Tuesday, January 14, 2014

Wonky, To Say The Least

In discussion with a friend who has qualified for next weekend's National Handicapping Championship (NHC XV), he expressed comfort in handicapping some tracks that he regularly plays, such as Gulfstream Park, and classified others, such as Tampa Bay Downs and Golden Gate Fields, as "wonky" -- a term I have often equated to politics but seems appropriate for horseplayer parlance.

Certainly the term "wonky" is not meant to suggest that certain race tracks, or (broadly speaking) thoroughbred racing, by literal definition are "crooked" or "off center," but I totally got this player's point, and it got me thinking about Tampa, specifically, and how contest organizers need to be cautious about designating tracks to play for handicapping contests.

At stake in NHC XV is roughly $1.5 million, so every race outcome matters almost more than within the course of, say, an online bankroll-builder or small-dollar cash tournament.

All of the roughly 500 NHC XV contestants will be in the same boat, having to handicap an exorbitant number of races over 2-3 days, including many at tracks outside their comfort zone.

As contest players, we can all appreciate this scenario.

So much data, so little time.

The "wonky" factor raise some concern, however, as highlighted by questionable stewards decisions at Tampa within the past week.  This is not to knock the track's integrity, but having watched a fair number of races there and played the track for two recent contests (one online, another on-track), it seems to me there are more than the normal course of stewards inquiries and jockey objections at Tampa, almost to the point where I would rather avoid playing the track for inconsistent stewards' decisions.

Granted, I have no training as a race steward, but I watch enough racing to have an opinion.

Race 7: Wednesday, January 8

The No. 2 horse, Ziptomylu, takes the 10-horse maiden field wire-to-wire at a mile on turf and, after an objection lodged by the ultimate third-place finisher, Maggies Applause, is declared the winner.

Courtesy of Bloodhorse.com, here's the replay.

In watching the replay for the first time, and without knowing the race result, I thought for sure that Ziptomylu would be taken down after moving 4-5 paths off the rail (with left-handed encouraging) into a fast-approaching Maggies Applause (41-to-1, I might add) and runner-up Bump Bump.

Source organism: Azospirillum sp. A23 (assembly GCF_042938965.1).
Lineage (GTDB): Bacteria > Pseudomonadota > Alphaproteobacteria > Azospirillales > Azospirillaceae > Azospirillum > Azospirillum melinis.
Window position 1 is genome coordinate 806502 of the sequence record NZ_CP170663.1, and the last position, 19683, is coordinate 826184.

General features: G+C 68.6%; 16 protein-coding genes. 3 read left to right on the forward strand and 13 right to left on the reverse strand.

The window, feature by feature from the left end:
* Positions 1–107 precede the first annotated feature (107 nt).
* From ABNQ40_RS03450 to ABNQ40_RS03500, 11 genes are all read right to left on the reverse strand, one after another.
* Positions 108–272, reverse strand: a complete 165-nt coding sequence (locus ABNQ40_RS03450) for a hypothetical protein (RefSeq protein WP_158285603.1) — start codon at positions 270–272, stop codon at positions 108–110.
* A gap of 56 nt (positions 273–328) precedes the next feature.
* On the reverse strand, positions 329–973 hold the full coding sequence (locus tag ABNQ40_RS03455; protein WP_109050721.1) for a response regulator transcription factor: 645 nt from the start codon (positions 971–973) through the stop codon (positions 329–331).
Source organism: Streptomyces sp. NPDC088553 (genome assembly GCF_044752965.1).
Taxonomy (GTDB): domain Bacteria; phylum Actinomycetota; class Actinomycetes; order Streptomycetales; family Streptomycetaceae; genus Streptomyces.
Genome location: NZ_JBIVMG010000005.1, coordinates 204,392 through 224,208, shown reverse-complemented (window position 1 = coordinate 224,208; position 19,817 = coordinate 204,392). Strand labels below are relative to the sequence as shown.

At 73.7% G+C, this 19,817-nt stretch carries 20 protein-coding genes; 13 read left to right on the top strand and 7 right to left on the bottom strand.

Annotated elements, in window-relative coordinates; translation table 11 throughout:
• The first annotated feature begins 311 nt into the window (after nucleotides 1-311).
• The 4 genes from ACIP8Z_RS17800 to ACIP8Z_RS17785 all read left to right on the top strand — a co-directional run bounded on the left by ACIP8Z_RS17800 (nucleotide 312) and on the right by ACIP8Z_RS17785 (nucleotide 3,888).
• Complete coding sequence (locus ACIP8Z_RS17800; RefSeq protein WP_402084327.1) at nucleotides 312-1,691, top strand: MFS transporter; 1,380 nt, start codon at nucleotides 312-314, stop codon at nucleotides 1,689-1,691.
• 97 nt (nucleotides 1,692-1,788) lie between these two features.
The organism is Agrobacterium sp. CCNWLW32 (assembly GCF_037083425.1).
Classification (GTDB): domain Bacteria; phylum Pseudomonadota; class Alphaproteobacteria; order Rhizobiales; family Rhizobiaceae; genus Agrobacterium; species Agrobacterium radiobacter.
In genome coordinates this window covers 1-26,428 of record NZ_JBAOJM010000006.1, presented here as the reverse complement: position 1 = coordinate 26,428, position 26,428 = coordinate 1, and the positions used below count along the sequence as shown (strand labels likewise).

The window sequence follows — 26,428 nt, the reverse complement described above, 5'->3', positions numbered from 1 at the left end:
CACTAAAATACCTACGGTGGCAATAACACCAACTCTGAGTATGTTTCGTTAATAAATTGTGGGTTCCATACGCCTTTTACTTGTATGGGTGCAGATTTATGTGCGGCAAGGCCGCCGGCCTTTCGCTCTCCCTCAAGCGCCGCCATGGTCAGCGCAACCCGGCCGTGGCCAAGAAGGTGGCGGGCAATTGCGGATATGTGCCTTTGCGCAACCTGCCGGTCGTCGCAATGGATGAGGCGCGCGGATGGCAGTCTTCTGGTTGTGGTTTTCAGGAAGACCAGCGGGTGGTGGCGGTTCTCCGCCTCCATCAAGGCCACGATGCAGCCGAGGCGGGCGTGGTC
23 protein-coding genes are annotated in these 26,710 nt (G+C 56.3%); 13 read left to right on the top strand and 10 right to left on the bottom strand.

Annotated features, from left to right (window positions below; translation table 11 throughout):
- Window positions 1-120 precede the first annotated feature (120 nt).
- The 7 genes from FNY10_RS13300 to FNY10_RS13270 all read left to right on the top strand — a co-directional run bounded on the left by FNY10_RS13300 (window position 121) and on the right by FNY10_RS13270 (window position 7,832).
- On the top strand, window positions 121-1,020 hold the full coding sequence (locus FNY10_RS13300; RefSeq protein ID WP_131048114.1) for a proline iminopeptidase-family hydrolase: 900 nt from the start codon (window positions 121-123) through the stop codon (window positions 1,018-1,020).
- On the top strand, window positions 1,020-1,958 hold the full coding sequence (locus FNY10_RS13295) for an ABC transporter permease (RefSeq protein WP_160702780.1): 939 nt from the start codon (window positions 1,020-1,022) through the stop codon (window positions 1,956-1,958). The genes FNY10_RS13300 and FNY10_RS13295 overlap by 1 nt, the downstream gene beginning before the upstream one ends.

In my humble view, the horse certainly impeded Maggies Applause and set off a chain reaction that led to another jockey filing an objection against Bump Bump for interference.

The stewards made no change without much explanation and even as the head-on replays seemed to indict Ziptomylu for interference.

Rewind To Race 5: Saturday, January 4

Apologies in advance, as I could not locate the full race video (here is the pan shot from 4NJBets), but based on the head-on replays shown during Simulcast Series Challenge #1 at Monmouth Park, it seemed the infractions in this race were not nearly as severe as Ziptomylu's in the aforementioned January 8 race.

In Race 5 on January 4, the stewards disqualified winner Lil Escape Artist for claims of "interference in deep stretch" lodged by Brian Pedroza, jockey of 19-to-1 runner-up Butterdish, and ruled Butterdish the winner by DQ.

To anyone who can find the head-on replay, and even based on the side angle of the stretch run, I challenge anyone to find what Lil Escape Artist did to Butterdish that was any worse than the alleged foul by Ziptomylu against Maggies Applause.  

Details in the steward's notes were terse, at best, further obscuring the DQ on Lil Escape Artist.

No Bias

The outcome of the January 4 race meant little to me (I had neither horse for Tampa Race 5, one of 30 carded for SSC#1), but provided the biggest winner to that point in a contest rife with low-priced winners.

I can accept defeat under any circumstance, and in fact did so last year in a race (from Tampa) where my horse, who went off at high odds, came out on the short end of a claim of foul.

However, with the stakes that much higher for an event such as NHC XV, contest players and organizers alike should be wary of tracks with a seemingly higher incidence of questionable stewardship.

Within the two-day sample I have provided, there were objections and/or inquiries in 4 of 19 races.

If anyone has the data to show that there are claims of foul in more than 1 of every 5 races per track, then my apologies to Tampa.

Until such time, however, let the two races from Tampa serve as a cautionary tale about picking tracks where the horseplayer will get at least a consistent shake in seemingly wonky stewards' decisions.

There would be nothing worse than to lose out on a $750,000 first prize as a result of a questionable race disqualification at a second-tier track.


  1. Objections and inquiries are a very tough part of this game, because you can make a argument on either side and have enough evidence to back it up.

    About 10 years ago I had a very bad beat IMO it cost me a lot of money, not nearly as much as my reckless play after that on the same day. I couldn't believe how foolish I gotten for something that didn't go my way.

    So from that day on as soon as the inquiry sign goes up and it involves me, I just walk away until it's over and except the result good or bad

    1. Great advice, anonymous, and apologies for the defeat. True, too, that it's best not to let anger spur you to make reckless plays after a rough beat. Sounds like you have a good handle on it now.